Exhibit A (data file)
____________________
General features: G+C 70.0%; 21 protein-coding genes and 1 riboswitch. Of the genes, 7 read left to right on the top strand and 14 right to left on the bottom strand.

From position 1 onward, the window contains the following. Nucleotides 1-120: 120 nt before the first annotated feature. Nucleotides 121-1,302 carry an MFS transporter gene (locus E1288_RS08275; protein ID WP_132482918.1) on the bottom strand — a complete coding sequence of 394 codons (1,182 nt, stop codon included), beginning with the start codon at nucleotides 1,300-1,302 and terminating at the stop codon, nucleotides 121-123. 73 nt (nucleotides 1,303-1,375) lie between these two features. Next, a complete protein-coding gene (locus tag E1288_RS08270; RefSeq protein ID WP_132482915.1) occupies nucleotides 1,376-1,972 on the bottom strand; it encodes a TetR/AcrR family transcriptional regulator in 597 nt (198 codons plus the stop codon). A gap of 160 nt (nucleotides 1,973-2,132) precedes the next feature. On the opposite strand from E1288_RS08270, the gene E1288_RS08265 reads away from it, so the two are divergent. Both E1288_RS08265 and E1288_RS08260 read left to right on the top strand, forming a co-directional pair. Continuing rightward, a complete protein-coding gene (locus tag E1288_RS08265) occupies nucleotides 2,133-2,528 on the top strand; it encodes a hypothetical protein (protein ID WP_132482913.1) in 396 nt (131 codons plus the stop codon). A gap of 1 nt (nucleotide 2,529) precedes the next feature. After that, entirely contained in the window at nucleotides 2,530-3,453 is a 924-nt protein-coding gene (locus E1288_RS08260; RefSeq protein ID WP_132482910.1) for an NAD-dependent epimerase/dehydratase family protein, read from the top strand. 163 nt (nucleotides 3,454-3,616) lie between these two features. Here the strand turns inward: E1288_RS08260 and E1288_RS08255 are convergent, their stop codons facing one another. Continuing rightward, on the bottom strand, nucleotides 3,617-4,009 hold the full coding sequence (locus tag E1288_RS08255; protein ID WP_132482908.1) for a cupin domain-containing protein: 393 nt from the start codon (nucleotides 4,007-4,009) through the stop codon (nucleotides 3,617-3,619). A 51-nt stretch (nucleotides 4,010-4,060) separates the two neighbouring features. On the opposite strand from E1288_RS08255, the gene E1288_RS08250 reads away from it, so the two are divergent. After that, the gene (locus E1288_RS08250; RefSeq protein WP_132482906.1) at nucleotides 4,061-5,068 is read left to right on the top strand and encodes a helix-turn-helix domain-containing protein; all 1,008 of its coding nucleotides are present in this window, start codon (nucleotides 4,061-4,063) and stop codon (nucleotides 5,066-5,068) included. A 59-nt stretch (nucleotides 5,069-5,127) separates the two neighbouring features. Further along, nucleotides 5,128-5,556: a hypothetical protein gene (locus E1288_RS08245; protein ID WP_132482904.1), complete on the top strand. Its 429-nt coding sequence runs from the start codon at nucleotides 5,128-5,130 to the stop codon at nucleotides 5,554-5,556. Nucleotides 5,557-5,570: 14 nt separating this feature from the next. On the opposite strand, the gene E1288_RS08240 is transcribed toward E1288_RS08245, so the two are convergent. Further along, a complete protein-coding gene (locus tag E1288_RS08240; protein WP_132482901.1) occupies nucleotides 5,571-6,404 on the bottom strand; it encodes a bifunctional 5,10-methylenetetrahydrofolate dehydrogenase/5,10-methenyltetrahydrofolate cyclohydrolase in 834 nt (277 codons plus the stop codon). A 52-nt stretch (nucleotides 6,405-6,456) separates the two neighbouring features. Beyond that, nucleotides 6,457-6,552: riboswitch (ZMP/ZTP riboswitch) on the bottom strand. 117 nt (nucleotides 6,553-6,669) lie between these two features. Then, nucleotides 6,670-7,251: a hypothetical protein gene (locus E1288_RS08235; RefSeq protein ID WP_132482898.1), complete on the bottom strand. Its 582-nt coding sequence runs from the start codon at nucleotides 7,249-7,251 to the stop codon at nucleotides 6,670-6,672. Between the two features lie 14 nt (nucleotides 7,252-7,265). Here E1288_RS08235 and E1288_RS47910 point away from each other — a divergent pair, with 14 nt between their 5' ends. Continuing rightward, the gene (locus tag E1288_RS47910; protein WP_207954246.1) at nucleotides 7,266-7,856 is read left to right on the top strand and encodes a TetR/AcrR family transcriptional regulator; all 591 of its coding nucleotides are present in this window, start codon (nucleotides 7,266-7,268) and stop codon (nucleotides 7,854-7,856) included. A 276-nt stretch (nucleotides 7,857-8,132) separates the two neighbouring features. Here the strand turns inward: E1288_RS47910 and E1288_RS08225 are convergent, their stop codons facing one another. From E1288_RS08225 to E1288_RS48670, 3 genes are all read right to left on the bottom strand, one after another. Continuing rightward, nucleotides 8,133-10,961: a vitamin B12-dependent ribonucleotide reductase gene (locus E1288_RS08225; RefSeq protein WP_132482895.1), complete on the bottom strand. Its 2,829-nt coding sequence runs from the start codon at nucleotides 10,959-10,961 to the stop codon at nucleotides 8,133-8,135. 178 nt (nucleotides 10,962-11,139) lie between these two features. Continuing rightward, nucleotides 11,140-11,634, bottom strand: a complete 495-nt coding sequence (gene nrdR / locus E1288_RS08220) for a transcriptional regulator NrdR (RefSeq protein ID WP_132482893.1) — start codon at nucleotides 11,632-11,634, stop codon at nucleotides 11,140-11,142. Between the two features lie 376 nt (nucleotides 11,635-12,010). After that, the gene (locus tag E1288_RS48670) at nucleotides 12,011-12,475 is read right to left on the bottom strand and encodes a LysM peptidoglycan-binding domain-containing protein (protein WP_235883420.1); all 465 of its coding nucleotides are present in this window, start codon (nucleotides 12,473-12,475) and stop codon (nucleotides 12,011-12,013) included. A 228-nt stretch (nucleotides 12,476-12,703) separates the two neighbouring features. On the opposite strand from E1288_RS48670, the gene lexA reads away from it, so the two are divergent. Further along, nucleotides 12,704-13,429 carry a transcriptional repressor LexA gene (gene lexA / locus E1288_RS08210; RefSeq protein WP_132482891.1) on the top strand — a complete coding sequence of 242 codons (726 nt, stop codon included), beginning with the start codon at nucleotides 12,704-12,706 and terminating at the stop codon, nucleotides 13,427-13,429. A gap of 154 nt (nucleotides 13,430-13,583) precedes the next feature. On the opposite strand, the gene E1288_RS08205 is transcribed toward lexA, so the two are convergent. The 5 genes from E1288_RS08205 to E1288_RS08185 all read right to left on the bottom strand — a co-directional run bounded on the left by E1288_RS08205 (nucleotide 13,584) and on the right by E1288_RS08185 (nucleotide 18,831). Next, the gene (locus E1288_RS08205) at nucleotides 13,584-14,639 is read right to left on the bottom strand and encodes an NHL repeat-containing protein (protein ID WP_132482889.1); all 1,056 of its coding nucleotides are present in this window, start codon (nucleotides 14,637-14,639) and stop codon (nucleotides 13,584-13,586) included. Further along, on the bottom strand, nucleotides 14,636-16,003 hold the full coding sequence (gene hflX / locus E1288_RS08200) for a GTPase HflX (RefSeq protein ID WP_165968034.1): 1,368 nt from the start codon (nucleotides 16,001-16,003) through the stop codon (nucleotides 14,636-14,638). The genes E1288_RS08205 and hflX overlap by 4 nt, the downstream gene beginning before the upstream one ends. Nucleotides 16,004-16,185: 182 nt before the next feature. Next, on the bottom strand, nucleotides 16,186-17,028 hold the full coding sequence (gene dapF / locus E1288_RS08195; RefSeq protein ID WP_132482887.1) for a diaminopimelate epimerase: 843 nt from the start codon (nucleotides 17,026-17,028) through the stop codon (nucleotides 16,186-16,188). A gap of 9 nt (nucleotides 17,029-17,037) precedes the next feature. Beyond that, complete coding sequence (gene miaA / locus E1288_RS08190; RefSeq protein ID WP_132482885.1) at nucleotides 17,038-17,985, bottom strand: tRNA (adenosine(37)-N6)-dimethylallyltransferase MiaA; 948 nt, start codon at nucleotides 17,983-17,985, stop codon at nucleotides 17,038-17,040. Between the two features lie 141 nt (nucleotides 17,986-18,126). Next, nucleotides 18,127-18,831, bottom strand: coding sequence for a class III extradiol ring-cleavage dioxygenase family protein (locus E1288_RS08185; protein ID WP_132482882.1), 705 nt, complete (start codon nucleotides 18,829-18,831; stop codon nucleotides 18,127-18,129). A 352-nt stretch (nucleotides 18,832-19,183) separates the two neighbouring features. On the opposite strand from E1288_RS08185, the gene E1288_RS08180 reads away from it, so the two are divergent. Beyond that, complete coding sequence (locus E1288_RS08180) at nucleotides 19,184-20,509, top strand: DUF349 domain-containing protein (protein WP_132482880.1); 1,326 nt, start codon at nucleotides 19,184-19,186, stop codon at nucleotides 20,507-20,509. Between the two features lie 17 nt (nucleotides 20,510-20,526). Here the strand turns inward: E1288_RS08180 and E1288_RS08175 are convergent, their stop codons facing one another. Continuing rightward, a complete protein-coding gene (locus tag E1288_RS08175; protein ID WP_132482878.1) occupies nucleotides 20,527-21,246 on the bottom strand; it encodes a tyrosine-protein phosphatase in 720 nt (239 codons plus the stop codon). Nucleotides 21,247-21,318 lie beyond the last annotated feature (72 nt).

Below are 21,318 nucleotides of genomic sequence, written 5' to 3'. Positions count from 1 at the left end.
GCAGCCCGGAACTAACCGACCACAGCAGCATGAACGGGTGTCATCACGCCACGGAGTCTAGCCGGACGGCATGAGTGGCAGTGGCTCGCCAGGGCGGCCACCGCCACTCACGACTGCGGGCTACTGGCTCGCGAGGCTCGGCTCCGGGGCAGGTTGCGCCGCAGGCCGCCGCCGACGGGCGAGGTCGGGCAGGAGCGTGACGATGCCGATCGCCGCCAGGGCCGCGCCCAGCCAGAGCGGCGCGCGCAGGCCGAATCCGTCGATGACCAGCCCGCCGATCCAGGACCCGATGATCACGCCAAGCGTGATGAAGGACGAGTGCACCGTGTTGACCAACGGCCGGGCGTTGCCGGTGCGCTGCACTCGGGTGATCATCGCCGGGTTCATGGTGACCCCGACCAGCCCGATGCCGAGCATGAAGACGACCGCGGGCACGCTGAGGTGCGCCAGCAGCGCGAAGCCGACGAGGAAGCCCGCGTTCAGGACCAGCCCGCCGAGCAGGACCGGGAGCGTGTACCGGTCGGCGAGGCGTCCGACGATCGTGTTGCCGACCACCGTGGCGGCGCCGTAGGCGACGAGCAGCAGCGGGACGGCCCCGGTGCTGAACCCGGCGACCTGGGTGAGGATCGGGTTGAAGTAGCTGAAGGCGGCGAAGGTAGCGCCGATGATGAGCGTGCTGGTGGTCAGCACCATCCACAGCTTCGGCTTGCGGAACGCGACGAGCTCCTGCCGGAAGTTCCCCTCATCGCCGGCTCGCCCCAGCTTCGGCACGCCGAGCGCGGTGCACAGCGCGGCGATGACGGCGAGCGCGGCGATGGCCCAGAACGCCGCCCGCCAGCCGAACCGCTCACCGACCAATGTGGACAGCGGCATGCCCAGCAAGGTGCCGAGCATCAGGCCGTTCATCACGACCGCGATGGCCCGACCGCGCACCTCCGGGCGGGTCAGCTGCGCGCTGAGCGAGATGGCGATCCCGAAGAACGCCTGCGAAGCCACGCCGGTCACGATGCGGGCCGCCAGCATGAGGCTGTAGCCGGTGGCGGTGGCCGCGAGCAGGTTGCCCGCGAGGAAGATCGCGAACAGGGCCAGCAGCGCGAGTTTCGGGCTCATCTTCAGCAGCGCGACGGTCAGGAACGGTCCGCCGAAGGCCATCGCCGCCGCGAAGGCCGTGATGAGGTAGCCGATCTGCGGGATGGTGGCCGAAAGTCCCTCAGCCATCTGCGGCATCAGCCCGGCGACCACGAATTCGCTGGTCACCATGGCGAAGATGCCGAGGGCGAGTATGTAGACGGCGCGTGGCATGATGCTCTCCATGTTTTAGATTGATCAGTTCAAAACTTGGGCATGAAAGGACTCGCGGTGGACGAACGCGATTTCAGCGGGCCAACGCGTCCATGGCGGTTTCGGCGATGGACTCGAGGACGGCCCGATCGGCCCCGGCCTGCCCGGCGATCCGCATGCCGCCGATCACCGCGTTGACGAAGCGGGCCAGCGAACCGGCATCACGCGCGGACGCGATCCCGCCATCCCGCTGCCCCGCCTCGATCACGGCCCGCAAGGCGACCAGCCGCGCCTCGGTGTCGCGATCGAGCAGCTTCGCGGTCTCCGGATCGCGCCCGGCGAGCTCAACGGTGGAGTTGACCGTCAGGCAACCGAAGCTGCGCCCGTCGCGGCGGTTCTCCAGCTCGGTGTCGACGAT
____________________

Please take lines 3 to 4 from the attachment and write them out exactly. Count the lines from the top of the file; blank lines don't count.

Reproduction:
Below are 21,318 nucleotides of genomic sequence, written 5' to 3'. Positions count from 1 at the left end.
GCAGCCCGGAACTAACCGACCACAGCAGCATGAACGGGTGTCATCACGCCACGGAGTCTAGCCGGACGGCATGAGTGGCAGTGGCTCGCCAGGGCGGCCACCGCCACTCACGACTGCGGGCTACTGGCTCGCGAGGCTCGGCTCCGGGGCAGGTTGCGCCGCAGGCCGCCGCCGACGGGCGAGGTCGGGCAGGAGCGTGACGATGCCGATCGCCGCCAGGGCCGCGCCCAGCCAGAGCGGCGCGCGCAGGCCGAATCCGTCGATGACCAGCCCGCCGATCCAGGACCCGATGATCACGCCAAGCGTGATGAAGGACGAGTGCACCGTGTTGACCAACGGCCGGGCGTTGCCGGTGCGCTGCACTCGGGTGATCATCGCCGGGTTCATGGTGACCCCGACCAGCCCGATGCCGAGCATGAAGACGACCGCGGGCACGCTGAGGTGCGCCAGCAGCGCGAAGCCGACGAGGAAGCCCGCGTTCAGGACCAGCCCGCCGAGCAGGACCGGGAGCGTGTACCGGTCGGCGAGGCGTCCGACGATCGTGTTGCCGACCACCGTGGCGGCGCCGTAGGCGACGAGCAGCAGCGGGACGGCCCCGGTGCTGAACCCGGCGACCTGGGTGAGGATCGGGTTGAAGTAGCTGAAGGCGGCGAAGGTAGCGCCGATGATGAGCGTGCTGGTGGTCAGCACCATCCACAGCTTCGGCTTGCGGAACGCGACGAGCTCCTGCCGGAAGTTCCCCTCATCGCCGGCTCGCCCCAGCTTCGGCACGCCGAGCGCGGTGCACAGCGCGGCGATGACGGCGAGCGCGGCGATGGCCCAGAACGCCGCCCGCCAGCCGAACCGCTCACCGACCAATGTGGACAGCGGCATGCCCAGCAAGGTGCCGAGCATCAGGCCGTTCATCACGACCGCGATGGCCCGACCGCGCACCTCCGGGCGGGTCAGCTGCGCGCTGAGCGAGATGGCGATCCCGAAGAACGCCTGCGAAGCCACGCCGGTCACGATGCGGGCCGCCAGCATGAGGCTGTAGCCGGTGGCGGTGGCCGCGAGCAGGTTGCCCGCGAGGAAGATCGCGAACAGGGCCAGCAGCGCGAGTTTCGGGCTCATCTTCAGCAGCGCGACGGTCAGGAACGGTCCGCCGAAGGCCATCGCCGCCGCGAAGGCCGTGATGAGGTAGCCGATCTGCGGGATGGTGGCCGAAAGTCCCTCAGCCATCTGCGGCATCAGCCCGGCGACCACGAATTCGCTGGTCACCATGGCGAAGATGCCGAGGGCGAGTATGTAGACGGCGCGTGGCATGATGCTCTCCATGTTTTAGATTGATCAGTTCAAAACTTGGGCATGAAAGGACTCGCGGTGGACGAACGCGATTTCAGCGGGCCAACGCGTCCATGGCGGTTTCGGCGATGGACTCGAGGACGGCCCGATCGGCCCCGGCCTGCCCGGCGATCCGCATGCCGCCGATCACCGCGTTGACGAAGCGGGCCAGCGAACCGGCATCACGCGCGGACGCGATCCCGCCATCCCGCTGCCCCGCCTCGATCACGGCCCGCAAGGCGACCAGCCGCGCCTCGGTGTCGCGATCGAGCAGCTTCGCGGTCTCCGGATCGCGCCCGGCGAGCTCAACGGTGGAGTTGACCGTCAGGCAACCGAAGCTGCGCCCGTCGCGGCGGTTCTCCAGCTCGGTGTCGACGAT